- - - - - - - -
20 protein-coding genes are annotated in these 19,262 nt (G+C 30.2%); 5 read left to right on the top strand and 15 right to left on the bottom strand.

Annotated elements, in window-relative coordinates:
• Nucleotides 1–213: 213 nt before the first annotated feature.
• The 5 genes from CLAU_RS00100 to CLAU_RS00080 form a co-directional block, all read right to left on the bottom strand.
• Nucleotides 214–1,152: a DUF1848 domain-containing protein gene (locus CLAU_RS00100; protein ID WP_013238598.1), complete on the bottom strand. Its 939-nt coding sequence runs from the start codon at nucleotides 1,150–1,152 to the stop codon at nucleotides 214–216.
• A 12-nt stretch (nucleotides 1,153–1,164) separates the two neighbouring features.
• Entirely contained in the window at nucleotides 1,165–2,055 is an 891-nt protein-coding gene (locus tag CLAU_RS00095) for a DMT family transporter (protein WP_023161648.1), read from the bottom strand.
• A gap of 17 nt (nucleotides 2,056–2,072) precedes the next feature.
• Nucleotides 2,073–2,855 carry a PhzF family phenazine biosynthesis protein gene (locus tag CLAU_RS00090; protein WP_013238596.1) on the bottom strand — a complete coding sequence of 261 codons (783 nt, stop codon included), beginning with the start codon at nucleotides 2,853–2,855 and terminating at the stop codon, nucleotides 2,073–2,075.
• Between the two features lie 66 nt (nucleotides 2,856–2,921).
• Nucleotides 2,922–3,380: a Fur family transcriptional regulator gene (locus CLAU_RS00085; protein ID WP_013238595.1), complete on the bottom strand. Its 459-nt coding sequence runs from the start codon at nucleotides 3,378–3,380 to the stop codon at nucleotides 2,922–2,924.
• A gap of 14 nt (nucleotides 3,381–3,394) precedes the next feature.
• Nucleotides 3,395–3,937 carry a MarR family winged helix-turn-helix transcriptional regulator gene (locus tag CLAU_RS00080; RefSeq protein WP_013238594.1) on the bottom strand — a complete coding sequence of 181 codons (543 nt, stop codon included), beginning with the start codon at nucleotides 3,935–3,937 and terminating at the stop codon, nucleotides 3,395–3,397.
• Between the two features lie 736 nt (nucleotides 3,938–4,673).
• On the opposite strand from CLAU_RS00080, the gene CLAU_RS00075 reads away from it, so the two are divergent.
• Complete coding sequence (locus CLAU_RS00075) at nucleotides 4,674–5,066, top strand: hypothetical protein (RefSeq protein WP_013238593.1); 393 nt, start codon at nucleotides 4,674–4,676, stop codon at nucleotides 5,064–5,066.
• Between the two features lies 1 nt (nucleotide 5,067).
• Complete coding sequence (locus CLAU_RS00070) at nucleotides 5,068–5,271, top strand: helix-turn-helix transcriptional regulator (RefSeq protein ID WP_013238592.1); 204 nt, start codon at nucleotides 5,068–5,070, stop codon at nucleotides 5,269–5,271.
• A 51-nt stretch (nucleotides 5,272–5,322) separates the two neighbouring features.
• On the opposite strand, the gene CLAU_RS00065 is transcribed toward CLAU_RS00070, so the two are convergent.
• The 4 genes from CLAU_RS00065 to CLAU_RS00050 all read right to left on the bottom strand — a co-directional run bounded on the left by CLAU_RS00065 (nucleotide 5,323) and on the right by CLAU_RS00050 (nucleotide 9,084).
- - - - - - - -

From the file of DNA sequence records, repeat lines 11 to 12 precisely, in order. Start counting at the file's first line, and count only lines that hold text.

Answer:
• Nucleotides 2,922–3,380: a Fur family transcriptional regulator gene (locus CLAU_RS00085; protein ID WP_013238595.1), complete on the bottom strand. Its 459-nt coding sequence runs from the start codon at nucleotides 3,378–3,380 to the stop codon at nucleotides 2,922–2,924.
• A gap of 14 nt (nucleotides 3,381–3,394) precedes the next feature.